He’s mastered the skill of filling up on Thursdays with agency-supplied beer and popcorn and on Fridays because it’s bagel day. But for the rest of the week, he has to rely on un-eaten meeting food, bachelorette nosh and candy jar pickings.

How long before Subway, or any other resourceful food entity, reads this and “accidentally” leaves a sandwich at Sam’s desk every day for the rest of the month?

Article source: http://feedproxy.google.com/~r/adrants/~3/LFQ-pynSuFg/for-one-month-copywriter-promises-to.php

 

Mirror takes a selfie and sends it to your phone

Trying on clothes in the changing rooms always gives a better idea of whether an item is a good fit, but sourcing advice from friends isn’t easy if they’re not there to see it in person. While we’ve already seen Amsterdam’s Karl Lagerfeld Store has already used changing room tablets to enable shoppers to snap their new look and share it with friends, France-based Pixglass now wants to make the process easier, with a camera-enabled mirror that digitally captures whatever is in front of it.

The system uses a one-way sheet of glass with a mirror on one side, concealing the camera on the other side. Users can connect their mobile device to the mirror using wifi and control it with the Pixglass app. The camera is capable of taking photos, panoramas, photo bursts and video in a variety of aspect ratios chosen by the user. When they’ve finished, the photos and videos are saved to their device.

Rather than relying on someone else to take a photo or relying on awkward selfie angles, Pixglass replicates pretty much exactly what’s reflected in the mirror. This means the mirror acts as a kind of photo ‘preview’, giving users more control over the final image. The mirror could be installed in changing rooms, enabling shoppers to instantly take a photo of their outfit and share it with friends, or also at event functions, allowing groups to take a photo without leaving anyone out.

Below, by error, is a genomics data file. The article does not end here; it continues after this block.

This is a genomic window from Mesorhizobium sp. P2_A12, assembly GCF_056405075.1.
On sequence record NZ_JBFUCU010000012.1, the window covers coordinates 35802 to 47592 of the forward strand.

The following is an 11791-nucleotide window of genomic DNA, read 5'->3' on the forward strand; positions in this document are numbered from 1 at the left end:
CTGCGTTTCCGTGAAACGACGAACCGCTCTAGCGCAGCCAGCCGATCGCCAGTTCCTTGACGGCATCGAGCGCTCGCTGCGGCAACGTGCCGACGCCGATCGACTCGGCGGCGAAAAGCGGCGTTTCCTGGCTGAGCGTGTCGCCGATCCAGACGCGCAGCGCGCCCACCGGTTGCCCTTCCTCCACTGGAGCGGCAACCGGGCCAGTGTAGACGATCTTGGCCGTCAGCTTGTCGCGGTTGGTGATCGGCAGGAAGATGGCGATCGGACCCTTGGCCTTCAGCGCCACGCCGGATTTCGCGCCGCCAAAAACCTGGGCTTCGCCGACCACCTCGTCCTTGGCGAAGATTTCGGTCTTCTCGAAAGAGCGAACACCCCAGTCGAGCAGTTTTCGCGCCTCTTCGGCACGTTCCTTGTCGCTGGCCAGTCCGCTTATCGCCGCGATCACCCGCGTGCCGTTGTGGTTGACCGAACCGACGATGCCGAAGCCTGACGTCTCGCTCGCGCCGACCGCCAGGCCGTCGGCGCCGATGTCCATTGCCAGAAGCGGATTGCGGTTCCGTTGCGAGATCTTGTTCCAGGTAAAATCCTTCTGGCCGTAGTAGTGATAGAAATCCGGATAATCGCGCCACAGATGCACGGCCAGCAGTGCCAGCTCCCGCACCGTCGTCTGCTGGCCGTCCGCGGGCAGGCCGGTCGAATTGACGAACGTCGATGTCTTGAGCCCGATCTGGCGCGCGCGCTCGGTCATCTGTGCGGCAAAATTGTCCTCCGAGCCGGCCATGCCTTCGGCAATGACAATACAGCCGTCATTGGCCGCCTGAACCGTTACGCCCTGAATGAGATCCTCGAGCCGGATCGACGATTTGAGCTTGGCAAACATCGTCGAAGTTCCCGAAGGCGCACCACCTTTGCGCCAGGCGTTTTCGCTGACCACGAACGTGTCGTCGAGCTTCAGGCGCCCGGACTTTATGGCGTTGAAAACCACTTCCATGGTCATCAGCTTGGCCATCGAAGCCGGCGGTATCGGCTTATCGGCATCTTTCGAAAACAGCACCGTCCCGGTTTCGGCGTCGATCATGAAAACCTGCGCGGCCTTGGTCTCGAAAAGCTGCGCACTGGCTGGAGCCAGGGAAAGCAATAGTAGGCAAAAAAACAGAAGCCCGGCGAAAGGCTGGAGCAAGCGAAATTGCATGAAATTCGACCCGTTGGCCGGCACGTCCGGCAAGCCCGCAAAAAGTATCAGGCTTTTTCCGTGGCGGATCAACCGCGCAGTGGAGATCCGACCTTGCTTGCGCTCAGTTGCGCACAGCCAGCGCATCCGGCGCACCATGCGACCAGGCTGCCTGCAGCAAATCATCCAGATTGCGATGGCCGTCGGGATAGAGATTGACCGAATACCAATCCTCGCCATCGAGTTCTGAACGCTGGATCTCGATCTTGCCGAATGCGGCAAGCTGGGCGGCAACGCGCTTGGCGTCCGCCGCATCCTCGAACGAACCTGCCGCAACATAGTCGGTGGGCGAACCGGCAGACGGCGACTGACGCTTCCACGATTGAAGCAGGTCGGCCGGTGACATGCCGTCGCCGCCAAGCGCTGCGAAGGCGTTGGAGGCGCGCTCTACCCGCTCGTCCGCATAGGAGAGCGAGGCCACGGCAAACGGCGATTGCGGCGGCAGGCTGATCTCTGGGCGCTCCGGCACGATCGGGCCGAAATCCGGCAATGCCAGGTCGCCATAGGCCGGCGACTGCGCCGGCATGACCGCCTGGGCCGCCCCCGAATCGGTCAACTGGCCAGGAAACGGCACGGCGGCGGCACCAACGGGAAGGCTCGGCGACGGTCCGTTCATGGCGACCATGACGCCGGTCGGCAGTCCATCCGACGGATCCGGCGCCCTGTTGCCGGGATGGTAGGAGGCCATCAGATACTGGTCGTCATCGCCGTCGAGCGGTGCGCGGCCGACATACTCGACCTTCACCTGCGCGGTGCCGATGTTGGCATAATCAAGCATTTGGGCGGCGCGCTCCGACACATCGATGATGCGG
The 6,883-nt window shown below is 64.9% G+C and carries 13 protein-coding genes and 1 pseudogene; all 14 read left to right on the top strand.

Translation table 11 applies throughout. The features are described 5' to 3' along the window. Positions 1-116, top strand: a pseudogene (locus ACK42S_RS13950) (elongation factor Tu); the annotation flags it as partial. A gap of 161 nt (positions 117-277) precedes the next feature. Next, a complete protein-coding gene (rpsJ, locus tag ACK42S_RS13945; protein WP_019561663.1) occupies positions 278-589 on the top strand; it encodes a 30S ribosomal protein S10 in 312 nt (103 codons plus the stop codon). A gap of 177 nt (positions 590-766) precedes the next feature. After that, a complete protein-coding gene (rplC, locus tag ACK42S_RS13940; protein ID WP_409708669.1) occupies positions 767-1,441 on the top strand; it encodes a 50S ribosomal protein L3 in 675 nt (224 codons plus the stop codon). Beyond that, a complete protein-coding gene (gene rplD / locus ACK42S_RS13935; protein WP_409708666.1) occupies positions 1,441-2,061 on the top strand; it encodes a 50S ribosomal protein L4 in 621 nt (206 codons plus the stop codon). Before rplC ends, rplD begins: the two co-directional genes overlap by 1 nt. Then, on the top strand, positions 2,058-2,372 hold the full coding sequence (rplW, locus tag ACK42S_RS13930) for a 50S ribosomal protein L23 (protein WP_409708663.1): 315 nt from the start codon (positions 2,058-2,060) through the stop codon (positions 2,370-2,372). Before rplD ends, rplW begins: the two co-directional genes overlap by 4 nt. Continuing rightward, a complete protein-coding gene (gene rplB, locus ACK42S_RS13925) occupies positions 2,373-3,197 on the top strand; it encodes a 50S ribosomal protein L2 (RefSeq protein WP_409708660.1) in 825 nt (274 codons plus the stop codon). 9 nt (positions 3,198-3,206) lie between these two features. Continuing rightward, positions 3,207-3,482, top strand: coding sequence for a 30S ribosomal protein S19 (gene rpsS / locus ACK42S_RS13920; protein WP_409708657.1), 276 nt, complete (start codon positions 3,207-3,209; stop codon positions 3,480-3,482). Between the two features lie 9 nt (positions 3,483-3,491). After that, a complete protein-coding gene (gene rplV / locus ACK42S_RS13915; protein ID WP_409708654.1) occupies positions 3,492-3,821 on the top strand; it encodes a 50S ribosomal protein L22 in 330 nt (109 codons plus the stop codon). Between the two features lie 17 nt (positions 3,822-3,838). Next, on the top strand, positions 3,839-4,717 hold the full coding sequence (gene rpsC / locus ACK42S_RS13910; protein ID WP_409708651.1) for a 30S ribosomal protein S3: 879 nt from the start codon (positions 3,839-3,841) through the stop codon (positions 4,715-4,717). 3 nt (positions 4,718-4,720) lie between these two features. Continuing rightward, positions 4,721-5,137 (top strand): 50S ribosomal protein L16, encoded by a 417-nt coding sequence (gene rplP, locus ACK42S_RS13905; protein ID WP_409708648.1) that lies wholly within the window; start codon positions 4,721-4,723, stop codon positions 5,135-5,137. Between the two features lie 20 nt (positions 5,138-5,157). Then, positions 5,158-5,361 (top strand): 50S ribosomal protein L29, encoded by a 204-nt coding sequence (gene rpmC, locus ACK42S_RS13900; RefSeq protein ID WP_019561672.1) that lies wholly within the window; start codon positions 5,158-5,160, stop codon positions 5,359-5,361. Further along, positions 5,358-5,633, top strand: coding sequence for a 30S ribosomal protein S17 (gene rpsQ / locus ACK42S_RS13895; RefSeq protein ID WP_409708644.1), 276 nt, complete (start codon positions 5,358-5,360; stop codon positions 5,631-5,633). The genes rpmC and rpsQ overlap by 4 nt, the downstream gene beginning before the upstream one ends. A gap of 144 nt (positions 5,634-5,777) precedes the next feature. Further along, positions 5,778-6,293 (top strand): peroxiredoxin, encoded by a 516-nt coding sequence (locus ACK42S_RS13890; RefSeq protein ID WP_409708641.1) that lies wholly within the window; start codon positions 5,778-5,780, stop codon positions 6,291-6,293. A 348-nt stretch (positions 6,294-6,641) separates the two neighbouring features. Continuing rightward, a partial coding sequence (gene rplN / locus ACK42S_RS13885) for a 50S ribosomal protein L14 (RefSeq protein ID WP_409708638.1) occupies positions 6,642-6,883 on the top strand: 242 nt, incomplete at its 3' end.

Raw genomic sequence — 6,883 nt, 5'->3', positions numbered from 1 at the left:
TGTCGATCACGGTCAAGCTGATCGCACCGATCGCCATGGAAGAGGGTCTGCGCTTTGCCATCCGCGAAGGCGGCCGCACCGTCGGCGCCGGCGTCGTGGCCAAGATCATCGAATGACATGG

Watch the video below (in French) to find out more about Pixglass:

Obviously, there are privacy concerns involved with the system, most notably how the photos and video are stored once they’ve been captured. It remains to be seen how Pixglass will overcome these issues, but the technology is currently being trialled in various locations around Paris. Are there other ways to integrate technology into otherwise ‘dumb’ objects?

Website: www.pixglass.com
Contact: contact@dactyle.com

Article source: http://feedproxy.google.com/~r/springwise/~3/sposYmkyGnY/story01.htm

 

Lovely Ad for Pinterest Shows How It Can Inspire Collaborative Brilliance (or at Least Dinner)

Pinterest touts its newly unveiled messaging feature in this handsomely shot two-and-a-half minute video from production house Strike Anywhere.

The clip is Apple-esque, as are so many personal-tech ads these days, celebrating Pinterest’s heightened functionality as a means of enhancing everyday life. Using the new messaging system, people engage in pithy yet productive text conversations about pins showing canoes, casseroles and spaceships. This demonstrates Pinterest’s ability to help folks collaboratively plan outings, dinners and work projects. (Of course, it could also create fresh opportunities for advertisers.)

The music track, Kishi Bashi’s “Philosophize in It! Chemicalize With It!” is a fine choice. It’s uplifting and accessible, but doesn’t overpower the spot. It works here, and would work equally well in any number of recent ads for Apple, Samsung or Microsoft. In fact, this spot, while true to Pinterest’s vibe, is a good example of how ads for tech companies increasingly blur the picture, instead of putting their services into sharper focus.

But for Pinterest, building on earlier long-form ads, it represents a noticeable step toward being a major marketer in the social tech arena. Take a look below and see what you think.

Article source: http://feedproxy.google.com/~r/Adfreak/~3/my81X8-z04k/story01.htm

 

3D-Printed Shoes: Novelty or Fashion Accessory?